TWH: Wanting and desiring are basic human emotions that appear in every single book of the Bible. They can be communicated through specific lexemes, but also indirectly through commands and actions. These emotions develop in humans usually by the age of two. Thinking about such a basic human emotion in the Bible is an overwhelming task. There are a number of different words connected to want and desire. For example, the following Hebrew words are tied to this emotion: חָסֵר (e.g., Neh. 9:21),מַחְסׄור (Ps. 34:9),אָבָה (Prov. 1:25), and יָרַשׁ (e.g., Prov. 30:9). The most famous “want” passage in the Old Testament is probably Ps. 23:1: “The LORD is my shepherd. I shall not want.” In the New Testament, the following words are used: βούλημα/βούλομαι (e.g., Rom. 9:19), θέλησις/θέλω (e.g., John 17:24), ἐλπίς/ἐλπίζω (Rom. 15:24), ἐπιζητέω (e.g., Acts 19:39), ἐπιθυμητής/ἐπιθυμία/ἐπιθυμέω (e.g., Matt. 5:27; 1 Cor. 10:6), εὐδοκία (Rom. 10:1), and ζηλόω (e.g. 1 Cor. 14:1). The Pharisees, for example, requested that Jesus perform a sign for them: “We want (θέλομεν) to see a sign from you.” Unfortunately for them Jesus had already performed numerous miracles. They chose to attribute those works to Satan, thus blaspheming the Holy Spirit.
Analyzing this emotion lexically reveals only a portion of what the Bible says about wanting and desiring. In other words, there are a number of passages in the Bible that reveal a want/need or desire that do not explicitly say so by using one of the Hebrew or Greek lexemes. Wants and desires can be communicated through the use of commands. For example, God’s command in Gen. 1:28 demonstrates part of what God wants from mankind, namely to bear fruit and multiply. Likewise, his commands in Deut 6:7, 20–25 show God’s desire for the Jewish people to know and never forget Him. This is true for God and individuals alike. Moses prays, “Show me your glory” (Exod. 33:18). The same is true in the New Testament, of course. Another way want and desire is communicated in the New Testament is through the use of ἐρωτῶ (“I ask”). Jesus makes a request of the Father twice in John 17 (vv. 15, 20) using this word. The very fact that He petitions His Father for what follows in vv.15 and 20 reflects His own desire.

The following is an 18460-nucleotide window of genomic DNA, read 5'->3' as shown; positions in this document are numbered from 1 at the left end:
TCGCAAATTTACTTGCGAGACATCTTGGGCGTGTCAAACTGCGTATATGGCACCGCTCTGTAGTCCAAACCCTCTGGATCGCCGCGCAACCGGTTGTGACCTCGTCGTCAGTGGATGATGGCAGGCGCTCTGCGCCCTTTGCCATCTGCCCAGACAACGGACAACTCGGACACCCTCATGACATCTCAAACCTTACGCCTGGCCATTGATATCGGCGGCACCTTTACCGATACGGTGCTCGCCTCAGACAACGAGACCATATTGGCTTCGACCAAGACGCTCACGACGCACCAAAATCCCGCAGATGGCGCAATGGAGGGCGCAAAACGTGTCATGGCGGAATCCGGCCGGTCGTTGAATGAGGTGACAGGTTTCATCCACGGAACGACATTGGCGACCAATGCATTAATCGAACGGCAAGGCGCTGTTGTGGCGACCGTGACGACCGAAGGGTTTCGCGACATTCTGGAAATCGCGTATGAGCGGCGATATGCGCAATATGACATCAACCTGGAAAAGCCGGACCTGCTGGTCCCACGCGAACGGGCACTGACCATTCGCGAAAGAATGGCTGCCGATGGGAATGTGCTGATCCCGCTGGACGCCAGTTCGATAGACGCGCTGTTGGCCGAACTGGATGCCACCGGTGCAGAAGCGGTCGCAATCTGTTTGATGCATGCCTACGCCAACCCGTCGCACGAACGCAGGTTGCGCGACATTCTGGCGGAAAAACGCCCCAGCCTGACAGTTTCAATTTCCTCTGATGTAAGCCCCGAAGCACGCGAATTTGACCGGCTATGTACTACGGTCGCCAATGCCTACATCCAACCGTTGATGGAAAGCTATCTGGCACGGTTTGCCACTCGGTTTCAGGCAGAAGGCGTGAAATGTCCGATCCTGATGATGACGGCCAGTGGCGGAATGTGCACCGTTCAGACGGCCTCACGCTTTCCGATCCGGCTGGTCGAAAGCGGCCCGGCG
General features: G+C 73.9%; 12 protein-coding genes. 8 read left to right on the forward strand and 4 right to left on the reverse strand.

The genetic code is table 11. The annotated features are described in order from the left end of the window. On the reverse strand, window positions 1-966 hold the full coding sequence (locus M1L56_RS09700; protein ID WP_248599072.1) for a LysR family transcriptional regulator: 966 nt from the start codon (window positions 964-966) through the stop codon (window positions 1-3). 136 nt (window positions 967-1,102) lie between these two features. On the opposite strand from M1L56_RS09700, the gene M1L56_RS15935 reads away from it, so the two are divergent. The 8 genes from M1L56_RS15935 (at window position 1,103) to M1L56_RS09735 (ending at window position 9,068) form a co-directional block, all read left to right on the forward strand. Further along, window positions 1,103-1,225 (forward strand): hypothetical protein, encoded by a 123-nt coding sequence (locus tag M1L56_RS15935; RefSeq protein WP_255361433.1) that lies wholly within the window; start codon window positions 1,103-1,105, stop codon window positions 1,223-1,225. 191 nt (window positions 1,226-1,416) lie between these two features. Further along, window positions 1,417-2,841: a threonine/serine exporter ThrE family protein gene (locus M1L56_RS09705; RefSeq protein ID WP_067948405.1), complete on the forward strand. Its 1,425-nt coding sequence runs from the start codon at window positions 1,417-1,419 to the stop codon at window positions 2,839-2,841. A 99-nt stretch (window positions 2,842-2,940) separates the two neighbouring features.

When exploring different lexemes dealing with want or desire, it is especially important to think about the context. In the same way that πειράζω and πειρασμός can refer to both a test and a temptation, certain words have a lexical range that includes positive and negative elements. For example, ἐπιθυμία can refer to a general longing or desire. In Phil. 1:23, Paul shares his dual desire of both going to be with Christ and also staying alive for a period of time so that he can continue serving Christ around the world. In Rom. 1:24, however, the same word is used in a negative sense. Paul says that God handed people over to the ἐπιθυμίαις of their hearts. A better translation in this place probably is “lusts.”
Another feature to consider when thinking about this emotion is the context. There are different words to communicate a want or a desire. In addition to this, there are functionally-equivalent ways to express a want or desire beyond using a want- or desire-lexeme. Paying attention to the context is critical in a place like John 17. In Jesus’ prayer, he makes a number of requests to God in different ways. He uses imperatives, such as ἐρωτῶ, and even θέλω. The latter is the only one that is lexically related to want and desire. The use of θέλω comes in John 17:24, which draws more attention to the desire of Jesus. Bible students would expect to hear Jesus pray that the Father would glorify Himself or glorify the Son (17:1, 5). What Jesus prays for in John 17:24 is profound, something that usually remains underdeveloped in expositions of the prayer. Jesus wants his disciples to be protected (John 17:11–12). He wants them to grow (John 17:17). But he reveals his deepest desire in John 17:24. He wants his disciples to be with Him forever and to witness his glory, something of which only three disciples at that point in time had only seen a shimmer.
Berger, Klaus. Identity and Experience in the New Testament. Translated by Charles Muenchow. Minneapolis, MN: Augsburg Fortress, 2003.
Elliott, Matthew A. Faithful Feelings: Rethinking Emotion in the New Testament. Grand Rapids: Kregel, 2006.
Hudgins, Thomas W. "An Application of Discourse Analysis Methodology in the Exegesis of John 17." Eleutheria 2:1 (2012): 24–57,
available at: http://digitalcommons.liberty.edu/eleu/vol2/iss1/4.
Voorwinde, Stephen. Jesus’ Emotions in the Gospels. New York: T&T Clark International, 2011.